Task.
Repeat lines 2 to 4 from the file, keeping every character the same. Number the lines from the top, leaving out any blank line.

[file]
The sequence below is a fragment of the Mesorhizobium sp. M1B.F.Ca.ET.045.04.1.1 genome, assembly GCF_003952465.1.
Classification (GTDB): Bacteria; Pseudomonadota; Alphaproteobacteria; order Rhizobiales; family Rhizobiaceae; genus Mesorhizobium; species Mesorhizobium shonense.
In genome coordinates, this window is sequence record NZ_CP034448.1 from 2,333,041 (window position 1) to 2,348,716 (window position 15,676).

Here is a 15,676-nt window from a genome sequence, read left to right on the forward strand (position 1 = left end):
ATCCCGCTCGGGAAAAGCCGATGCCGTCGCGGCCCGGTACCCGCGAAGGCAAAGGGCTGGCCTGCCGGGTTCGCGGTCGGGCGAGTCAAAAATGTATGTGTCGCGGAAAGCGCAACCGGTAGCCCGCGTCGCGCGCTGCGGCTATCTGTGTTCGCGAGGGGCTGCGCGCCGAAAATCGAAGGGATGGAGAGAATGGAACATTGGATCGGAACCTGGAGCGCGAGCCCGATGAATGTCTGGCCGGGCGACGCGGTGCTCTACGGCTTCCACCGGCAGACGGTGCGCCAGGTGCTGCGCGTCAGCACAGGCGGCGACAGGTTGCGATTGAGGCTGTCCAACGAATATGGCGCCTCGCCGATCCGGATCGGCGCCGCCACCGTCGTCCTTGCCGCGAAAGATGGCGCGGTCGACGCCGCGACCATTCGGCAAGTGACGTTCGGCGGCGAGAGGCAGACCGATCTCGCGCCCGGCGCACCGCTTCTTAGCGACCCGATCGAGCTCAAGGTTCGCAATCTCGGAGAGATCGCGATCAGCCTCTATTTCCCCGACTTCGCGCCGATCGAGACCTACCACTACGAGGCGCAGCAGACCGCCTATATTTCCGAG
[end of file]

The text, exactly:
Classification (GTDB): Bacteria; Pseudomonadota; Alphaproteobacteria; order Rhizobiales; family Rhizobiaceae; genus Mesorhizobium; species Mesorhizobium shonense.
In genome coordinates, this window is sequence record NZ_CP034448.1 from 2,333,041 (window position 1) to 2,348,716 (window position 15,676).

Here is a 15,676-nt window from a genome sequence, read left to right on the forward strand (position 1 = left end):